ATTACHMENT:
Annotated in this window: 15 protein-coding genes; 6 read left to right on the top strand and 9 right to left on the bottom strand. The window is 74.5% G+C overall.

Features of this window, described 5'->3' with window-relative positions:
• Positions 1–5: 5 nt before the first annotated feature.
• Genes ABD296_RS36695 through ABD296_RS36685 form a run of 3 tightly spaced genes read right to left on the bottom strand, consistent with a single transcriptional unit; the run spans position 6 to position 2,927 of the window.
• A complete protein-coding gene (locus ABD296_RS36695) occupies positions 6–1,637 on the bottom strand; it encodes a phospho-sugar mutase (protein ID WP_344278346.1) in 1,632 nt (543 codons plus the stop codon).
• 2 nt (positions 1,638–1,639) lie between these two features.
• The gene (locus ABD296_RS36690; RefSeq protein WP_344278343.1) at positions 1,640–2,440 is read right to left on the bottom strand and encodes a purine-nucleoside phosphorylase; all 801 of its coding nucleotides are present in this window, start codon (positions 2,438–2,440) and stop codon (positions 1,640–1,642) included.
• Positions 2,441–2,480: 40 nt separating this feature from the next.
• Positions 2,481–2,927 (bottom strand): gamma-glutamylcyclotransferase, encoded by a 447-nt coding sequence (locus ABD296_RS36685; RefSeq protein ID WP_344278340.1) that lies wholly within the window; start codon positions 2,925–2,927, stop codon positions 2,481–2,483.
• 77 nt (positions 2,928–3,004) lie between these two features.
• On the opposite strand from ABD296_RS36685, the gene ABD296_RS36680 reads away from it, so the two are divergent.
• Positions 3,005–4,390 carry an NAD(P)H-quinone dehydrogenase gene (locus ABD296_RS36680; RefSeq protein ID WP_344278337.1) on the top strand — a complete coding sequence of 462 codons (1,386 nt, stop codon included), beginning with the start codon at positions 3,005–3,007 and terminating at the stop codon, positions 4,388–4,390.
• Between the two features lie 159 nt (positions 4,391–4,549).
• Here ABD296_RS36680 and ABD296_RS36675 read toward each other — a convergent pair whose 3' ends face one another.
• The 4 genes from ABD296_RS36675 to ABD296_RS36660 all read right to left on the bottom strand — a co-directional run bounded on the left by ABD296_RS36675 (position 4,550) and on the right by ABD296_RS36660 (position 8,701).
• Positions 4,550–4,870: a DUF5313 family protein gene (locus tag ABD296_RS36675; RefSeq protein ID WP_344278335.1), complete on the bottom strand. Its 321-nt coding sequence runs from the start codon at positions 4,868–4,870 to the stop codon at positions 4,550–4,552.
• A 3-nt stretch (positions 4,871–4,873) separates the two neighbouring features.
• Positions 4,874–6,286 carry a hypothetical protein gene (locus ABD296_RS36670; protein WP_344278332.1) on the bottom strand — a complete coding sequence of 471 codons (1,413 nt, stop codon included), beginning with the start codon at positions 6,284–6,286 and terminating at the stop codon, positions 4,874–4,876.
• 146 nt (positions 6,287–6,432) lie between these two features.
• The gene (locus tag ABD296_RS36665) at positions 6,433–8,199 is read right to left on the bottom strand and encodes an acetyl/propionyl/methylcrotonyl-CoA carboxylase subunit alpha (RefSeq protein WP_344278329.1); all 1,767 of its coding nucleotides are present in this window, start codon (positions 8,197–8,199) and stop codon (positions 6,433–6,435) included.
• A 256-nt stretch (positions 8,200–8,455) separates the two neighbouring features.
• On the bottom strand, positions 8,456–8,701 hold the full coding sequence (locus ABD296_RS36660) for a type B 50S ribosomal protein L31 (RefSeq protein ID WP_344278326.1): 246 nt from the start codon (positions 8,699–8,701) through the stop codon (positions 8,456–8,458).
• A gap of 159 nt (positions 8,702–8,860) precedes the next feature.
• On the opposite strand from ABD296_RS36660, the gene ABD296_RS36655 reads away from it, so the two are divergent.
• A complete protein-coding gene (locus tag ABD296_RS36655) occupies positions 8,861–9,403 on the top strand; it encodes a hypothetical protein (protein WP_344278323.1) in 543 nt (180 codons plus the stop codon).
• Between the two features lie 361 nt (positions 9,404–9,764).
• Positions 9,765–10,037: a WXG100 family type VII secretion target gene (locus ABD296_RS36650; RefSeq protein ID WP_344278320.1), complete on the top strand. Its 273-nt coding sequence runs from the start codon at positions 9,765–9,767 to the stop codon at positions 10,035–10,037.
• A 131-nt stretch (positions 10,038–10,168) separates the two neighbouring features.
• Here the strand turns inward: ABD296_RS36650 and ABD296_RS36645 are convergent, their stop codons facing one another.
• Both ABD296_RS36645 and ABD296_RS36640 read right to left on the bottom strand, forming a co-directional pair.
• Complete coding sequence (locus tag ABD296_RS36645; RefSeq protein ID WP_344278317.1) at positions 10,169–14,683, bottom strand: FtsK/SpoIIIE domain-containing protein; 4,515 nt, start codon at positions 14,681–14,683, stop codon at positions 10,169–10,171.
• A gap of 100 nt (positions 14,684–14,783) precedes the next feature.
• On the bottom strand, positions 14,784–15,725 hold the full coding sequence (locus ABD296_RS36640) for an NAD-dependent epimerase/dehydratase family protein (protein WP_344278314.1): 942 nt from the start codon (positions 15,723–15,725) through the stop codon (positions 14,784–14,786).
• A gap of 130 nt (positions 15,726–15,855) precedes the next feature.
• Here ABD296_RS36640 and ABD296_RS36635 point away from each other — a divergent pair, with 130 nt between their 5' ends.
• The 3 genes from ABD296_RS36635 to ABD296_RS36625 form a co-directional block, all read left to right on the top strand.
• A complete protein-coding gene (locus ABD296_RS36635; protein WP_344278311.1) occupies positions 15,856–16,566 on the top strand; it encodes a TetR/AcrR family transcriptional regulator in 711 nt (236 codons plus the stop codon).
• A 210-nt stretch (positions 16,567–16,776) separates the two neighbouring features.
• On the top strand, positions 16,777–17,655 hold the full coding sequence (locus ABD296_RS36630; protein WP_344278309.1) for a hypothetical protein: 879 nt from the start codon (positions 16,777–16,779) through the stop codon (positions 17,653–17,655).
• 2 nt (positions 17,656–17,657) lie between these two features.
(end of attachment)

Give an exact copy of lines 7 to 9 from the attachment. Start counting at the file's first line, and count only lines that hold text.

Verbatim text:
• The gene (locus ABD296_RS36690; RefSeq protein WP_344278343.1) at positions 1,640–2,440 is read right to left on the bottom strand and encodes a purine-nucleoside phosphorylase; all 801 of its coding nucleotides are present in this window, start codon (positions 2,438–2,440) and stop codon (positions 1,640–1,642) included.
• Positions 2,441–2,480: 40 nt separating this feature from the next.
• Positions 2,481–2,927 (bottom strand): gamma-glutamylcyclotransferase, encoded by a 447-nt coding sequence (locus ABD296_RS36685; RefSeq protein ID WP_344278340.1) that lies wholly within the window; start codon positions 2,925–2,927, stop codon positions 2,481–2,483.